Massive ground ice in lowlands

Authored by: Stuart A. Harris , Anatoli Brouchkov , Cheng Guodong

Geocryology

Print publication date:  September  2017
Online publication date:  September  2017

Print ISBN: 9781138054165
eBook ISBN: 9781315166988
Adobe ISBN:

10.4324/9781315166988-8

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Abstract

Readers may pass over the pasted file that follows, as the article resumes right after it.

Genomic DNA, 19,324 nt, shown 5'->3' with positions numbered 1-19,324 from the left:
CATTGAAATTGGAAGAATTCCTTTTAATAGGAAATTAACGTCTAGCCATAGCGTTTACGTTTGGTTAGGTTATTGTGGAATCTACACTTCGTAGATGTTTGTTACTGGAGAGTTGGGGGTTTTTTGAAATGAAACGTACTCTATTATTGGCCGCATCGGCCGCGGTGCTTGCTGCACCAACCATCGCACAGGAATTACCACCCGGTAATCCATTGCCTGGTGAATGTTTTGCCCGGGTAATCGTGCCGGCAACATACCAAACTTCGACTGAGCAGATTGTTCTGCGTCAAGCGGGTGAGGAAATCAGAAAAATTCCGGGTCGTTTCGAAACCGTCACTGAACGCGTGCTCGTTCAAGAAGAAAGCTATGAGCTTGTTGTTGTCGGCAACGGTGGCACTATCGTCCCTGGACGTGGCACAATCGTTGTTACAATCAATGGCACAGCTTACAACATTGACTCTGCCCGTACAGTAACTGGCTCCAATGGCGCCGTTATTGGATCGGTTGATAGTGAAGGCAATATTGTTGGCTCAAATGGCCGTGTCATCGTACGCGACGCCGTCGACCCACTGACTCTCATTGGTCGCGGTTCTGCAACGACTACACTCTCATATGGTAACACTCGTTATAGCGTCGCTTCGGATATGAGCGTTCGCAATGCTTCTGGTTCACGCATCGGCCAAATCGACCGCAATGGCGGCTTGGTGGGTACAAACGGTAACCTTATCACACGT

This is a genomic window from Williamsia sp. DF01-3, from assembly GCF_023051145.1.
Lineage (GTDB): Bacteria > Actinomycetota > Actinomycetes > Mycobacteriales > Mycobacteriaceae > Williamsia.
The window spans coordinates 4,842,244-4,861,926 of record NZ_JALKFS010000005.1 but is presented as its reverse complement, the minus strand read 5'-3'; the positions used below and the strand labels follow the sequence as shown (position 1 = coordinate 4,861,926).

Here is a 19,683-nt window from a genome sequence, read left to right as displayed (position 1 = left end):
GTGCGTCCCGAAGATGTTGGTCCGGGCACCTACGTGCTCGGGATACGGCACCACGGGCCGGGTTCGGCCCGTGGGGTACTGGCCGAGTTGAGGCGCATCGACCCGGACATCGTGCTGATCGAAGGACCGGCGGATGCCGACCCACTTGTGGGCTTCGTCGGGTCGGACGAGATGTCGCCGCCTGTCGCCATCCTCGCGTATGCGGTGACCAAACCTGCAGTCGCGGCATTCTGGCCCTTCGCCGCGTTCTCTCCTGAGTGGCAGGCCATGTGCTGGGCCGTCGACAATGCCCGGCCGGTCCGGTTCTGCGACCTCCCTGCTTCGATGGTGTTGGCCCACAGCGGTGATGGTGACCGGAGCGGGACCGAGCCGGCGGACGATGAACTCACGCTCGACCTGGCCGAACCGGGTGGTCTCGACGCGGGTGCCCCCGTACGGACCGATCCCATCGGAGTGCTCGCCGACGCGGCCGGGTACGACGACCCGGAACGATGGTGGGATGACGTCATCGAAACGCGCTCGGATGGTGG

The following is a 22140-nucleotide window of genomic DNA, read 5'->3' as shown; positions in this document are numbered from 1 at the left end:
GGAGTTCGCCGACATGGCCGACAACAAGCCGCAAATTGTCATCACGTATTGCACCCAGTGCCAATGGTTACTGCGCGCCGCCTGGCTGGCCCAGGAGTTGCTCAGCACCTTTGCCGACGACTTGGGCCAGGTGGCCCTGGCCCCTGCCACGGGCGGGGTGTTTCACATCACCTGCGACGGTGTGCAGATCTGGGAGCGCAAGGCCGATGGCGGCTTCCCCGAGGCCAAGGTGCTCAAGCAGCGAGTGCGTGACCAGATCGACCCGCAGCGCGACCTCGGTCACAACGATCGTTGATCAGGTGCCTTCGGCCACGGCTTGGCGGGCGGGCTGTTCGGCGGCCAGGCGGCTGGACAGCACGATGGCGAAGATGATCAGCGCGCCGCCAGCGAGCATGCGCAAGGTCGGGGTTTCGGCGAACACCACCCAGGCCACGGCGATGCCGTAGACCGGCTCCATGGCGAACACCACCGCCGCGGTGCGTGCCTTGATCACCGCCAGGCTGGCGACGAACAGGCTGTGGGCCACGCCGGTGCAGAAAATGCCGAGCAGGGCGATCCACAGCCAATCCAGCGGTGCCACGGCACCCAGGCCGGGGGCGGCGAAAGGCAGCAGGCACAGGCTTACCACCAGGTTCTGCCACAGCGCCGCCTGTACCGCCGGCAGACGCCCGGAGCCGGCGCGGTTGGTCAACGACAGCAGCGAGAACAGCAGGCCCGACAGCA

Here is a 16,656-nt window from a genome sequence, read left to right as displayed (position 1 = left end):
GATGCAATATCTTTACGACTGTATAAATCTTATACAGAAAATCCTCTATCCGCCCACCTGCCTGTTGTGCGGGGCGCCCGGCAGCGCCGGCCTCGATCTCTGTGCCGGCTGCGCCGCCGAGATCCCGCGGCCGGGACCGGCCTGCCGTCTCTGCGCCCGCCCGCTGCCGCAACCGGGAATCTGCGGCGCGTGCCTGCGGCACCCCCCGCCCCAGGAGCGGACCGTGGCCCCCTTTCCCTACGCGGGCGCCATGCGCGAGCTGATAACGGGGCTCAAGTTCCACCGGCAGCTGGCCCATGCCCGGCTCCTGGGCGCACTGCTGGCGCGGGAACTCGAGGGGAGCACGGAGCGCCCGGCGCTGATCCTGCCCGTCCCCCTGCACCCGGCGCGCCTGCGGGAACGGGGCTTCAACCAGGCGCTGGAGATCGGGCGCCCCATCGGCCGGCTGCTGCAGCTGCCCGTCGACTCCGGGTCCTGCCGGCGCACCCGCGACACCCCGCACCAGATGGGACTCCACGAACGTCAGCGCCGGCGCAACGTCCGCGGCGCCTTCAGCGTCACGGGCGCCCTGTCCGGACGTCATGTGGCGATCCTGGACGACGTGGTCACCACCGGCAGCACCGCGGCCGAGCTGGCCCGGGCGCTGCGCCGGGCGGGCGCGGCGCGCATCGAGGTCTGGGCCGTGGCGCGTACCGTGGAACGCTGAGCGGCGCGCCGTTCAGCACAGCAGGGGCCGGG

Much of the northern coast of the Northwest Territories in Canada, the European part of Russia and the north part of Western Siberia consist of lowlands. They are also a part of the permafrost realm that was partly glaciated about 20,000 to 30,000 years ago. However, large areas of the lowlands were the sites for fairly continuous deposition of cold-climate loess (Murton et al., 2015). Along the Arctic coast of Russia, the eroding cliffs expose extensive outcrops of thick, horizontal beds of massive ice that is overlain by glacial till or other younger sediments (Figure 6.1). Often, the ice shows folded structures as well as signs of thrusting. Recently, massive icy beds have been found deep in bedrock. This raises the problem of their origin. Are they formed by accumulation of ice by cryosuction from the abundant groundwater, are they the result of burial of stagnant glacier ice that has not yet completely melted, or are they formed by some other process or processes? The problem is not entirely academic since any thawing of the ice would be disastrous for any man-made structures. The resulting slope instability prevents the construction of port facilities (see Chapters 11 and 12).

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